Guwahati enroute to alarming pollution levels
Don’t take a deep breath but brace yourself! Growing air pollution has emerged as a serious concern for the city. Sulphur dioxide, ammonia and suspended particles in the air are higher across the city than the Central Pollution Control Board (CPCB) standards leading to air pollution and posing serious health concerns.
Concentration levels of air pollutants in the city show mixed observations. Sulphur dioxide and nitrogen dioxide are found to be below prescribed standards at all six monitoring sites of the city. However, the amount of coarse dust particles has been found to be consistently high.
Particle pollution, also called particulate matter or PM, is a mixture of solids and liquid droplets floating in the air. Some particles are released directly from a specific source, while others form in complicated chemical reactions in the atmosphere. Particles come in a wide range of sizes. Particles less than or equal to 10 micrometers in diameter are so small that they can get into the lungs potentially causing serious health problems. Ten micrometers is less than the width of a single strand of human hair. Such is the cause of pollution in Guwahati.
Along with vehicular emission, dust contributes a major share of the deteriorating air quality. It is easily noticeable during a stroll around the city. One can usually notice a thick layer of dust covering several areas, especially during the dry seasons. It requires mention that inhaling particulate matter can cause hazardous diseases like asthma, lung cancer, upper respiratory infections such as bronchitis and pneumonia, heart problems and even damage to the kidneys and liver.
The growing air pollution can be observed through a comparison between last year’s air quality data with this year. Environment status report of Guwahati observes that with widespread construction activities and increasing number of vehicles, suspended particulates in the ambient air exceed the air quality standards set by CPCB.
Sources of air pollution:
The gradual depletion of the forest cover in the hills surrounding the city and the steady increase in the number of vehicles are major factors for this dust pollution. However, one cannot also ignore the fact that the spurt in real estate construction activities in and around Guwahati has also played its part.
A study carried out by the Pollution Control Board Assam on the ambient air quality in the state over a 7-year period revealed that gaseous pollutants have remained in the low pollution category whereas dust particles from Brahmaputra valley that rise up with air is what contributes the most in polluting the air. According to officials of Pollution Control Board Assam (PCBA) 80% of air pollution is caused due to dust particles and only 20% is caused by other sources such as vehicular pollution that emits sulphur dioxide, bicarbonate, etc.
The PCBA which has been monitoring the city’s ambient air quality under the National Air Quality Monitoring Programme (NAMP) has recorded high levels of air pollution in all its monitoring stations in the city. Data with the air quality monitoring station at Bamunimaidam reveals presence of suspended particulate matter (SPM) well above the prescribed limit which is 250 micrograms per cubic meter since the year 2008.
The presence of sulphur dioxide and oxides of nitrogen was however within the permissible limits at all the monitoring stations.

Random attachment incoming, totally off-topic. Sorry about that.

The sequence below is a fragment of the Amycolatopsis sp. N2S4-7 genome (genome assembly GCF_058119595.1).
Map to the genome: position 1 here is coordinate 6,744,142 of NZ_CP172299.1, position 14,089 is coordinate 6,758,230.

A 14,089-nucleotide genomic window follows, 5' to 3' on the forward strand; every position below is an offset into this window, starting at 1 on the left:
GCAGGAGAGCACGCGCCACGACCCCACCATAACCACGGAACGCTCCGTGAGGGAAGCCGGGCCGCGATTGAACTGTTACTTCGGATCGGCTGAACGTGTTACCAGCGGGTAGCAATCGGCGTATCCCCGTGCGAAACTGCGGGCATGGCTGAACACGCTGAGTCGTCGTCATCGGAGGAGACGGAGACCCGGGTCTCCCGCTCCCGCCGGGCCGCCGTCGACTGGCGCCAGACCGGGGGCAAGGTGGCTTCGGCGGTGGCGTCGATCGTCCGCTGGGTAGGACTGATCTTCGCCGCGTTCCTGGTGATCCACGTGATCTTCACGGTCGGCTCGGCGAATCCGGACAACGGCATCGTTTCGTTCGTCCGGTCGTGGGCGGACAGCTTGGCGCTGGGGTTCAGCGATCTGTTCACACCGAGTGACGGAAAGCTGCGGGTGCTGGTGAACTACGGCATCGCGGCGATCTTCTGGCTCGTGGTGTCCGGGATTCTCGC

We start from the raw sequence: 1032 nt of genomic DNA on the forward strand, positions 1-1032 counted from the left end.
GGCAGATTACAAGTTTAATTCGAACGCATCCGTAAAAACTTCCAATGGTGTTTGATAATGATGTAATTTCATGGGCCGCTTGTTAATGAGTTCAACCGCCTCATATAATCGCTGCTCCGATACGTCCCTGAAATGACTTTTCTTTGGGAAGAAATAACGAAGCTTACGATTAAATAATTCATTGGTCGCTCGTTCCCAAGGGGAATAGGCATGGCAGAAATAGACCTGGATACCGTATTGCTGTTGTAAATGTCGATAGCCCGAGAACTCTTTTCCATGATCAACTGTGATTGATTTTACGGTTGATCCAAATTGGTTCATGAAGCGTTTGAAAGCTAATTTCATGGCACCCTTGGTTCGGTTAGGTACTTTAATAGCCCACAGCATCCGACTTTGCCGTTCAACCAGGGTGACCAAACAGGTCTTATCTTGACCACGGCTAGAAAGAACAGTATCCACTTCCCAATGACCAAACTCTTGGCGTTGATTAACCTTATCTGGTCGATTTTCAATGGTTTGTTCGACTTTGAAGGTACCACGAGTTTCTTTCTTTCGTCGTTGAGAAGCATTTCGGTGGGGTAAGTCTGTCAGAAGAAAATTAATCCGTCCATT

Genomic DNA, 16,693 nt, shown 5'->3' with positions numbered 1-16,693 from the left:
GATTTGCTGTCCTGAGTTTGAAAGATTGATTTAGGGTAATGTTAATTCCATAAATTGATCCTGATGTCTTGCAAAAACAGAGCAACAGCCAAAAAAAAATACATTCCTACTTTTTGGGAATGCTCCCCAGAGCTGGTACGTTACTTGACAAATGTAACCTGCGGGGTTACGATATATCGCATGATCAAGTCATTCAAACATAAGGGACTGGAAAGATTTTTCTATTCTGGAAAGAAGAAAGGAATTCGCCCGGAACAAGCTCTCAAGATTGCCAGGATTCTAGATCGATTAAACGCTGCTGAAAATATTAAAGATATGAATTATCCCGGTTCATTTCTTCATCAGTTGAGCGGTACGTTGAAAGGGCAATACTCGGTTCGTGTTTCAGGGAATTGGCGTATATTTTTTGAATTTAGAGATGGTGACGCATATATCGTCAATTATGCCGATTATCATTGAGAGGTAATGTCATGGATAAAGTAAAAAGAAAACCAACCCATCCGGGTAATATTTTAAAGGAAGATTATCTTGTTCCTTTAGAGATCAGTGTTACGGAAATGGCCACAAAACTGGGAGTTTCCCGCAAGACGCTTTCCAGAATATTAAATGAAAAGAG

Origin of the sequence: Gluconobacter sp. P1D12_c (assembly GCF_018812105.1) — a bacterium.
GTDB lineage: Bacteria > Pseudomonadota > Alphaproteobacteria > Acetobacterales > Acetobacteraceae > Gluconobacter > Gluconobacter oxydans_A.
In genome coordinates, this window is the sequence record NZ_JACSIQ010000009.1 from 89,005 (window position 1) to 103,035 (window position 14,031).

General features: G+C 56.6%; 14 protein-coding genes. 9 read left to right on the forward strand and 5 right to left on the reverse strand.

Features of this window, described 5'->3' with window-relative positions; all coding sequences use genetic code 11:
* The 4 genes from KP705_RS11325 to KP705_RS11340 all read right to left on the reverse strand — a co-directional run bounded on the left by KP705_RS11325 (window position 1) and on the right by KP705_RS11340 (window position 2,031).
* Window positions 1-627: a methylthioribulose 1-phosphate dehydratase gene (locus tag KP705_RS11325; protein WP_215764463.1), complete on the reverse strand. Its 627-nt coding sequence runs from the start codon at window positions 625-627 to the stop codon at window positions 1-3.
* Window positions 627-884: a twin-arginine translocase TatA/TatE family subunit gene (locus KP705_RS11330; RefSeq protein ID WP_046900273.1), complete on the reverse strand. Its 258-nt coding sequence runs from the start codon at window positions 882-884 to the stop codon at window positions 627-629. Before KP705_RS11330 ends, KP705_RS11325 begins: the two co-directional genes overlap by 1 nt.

There are currently 6 continuous air quality monitoring stations in the city that are located in Bamunimaidam, Dispur, Birubari, Gauhati University, Pandu and Noonmati. The air pollution index measures air pollution through weighted particles that cause air pollution and determine the pollution level on a scale of 1 to 300.
The rapid urbanization and poor environment quality control in Guwahati is giving rise to such high bicarbonate levels. Guwahati has been one of India’s most rapidly growing cities since the last 10-12 years. Unfortunately, for a rapidly urbanizing city like Guwahati with a population of a million and half, it doesn’t have the infrastructure to sustain this growth. For example, there are just few major roads of which GS Road, RG Baruah Road and the GNB Road connects different parts of the city. Added to this is the very poor public transportation system. The result is that people prefer travelling in their own private vehicles causing large scale emission throughout the city.
Air Quality Index is differentiated in six different categories
0-50 good air quality and has minimal effect on healt
51-100 pollution level is referred as satisfactory. However minor discomfort may occur to sensitive people
101-200 indicates moderate pollution that may cause discomfort to children and to people with lung and heart diseases
201-300 indicates poor pollution causing breathing discomfort
301-400 indicates very poor pollution level and causes respiratory illness to people with prolonged exposure
Above 400 indicates severely pollution and may cause respiratory effects on healthy people
Studies connect particle pollution exposure to a variety of health issues, such as:
Irritation of the eyes, nose and throat
Coughing, chest tightness and shortness of breath
Reduced lung function
Premature death in people with heart or lung disease
Real time Air Quality Index as on 1st September
(as on July’16)
80% of air pollution is caused due to dust particles and only 20% is caused by other sources
There are 24 air quality monitoring stations in Assam out of which 6 are in Guwahati
The air quality monitoring stations are located in Bamunimaidam, Dispur, Birubari, Gauhati University, Pandu and Noonmati.
Another continuous air quality monitoring station will soon be installed in Dispur secretariat.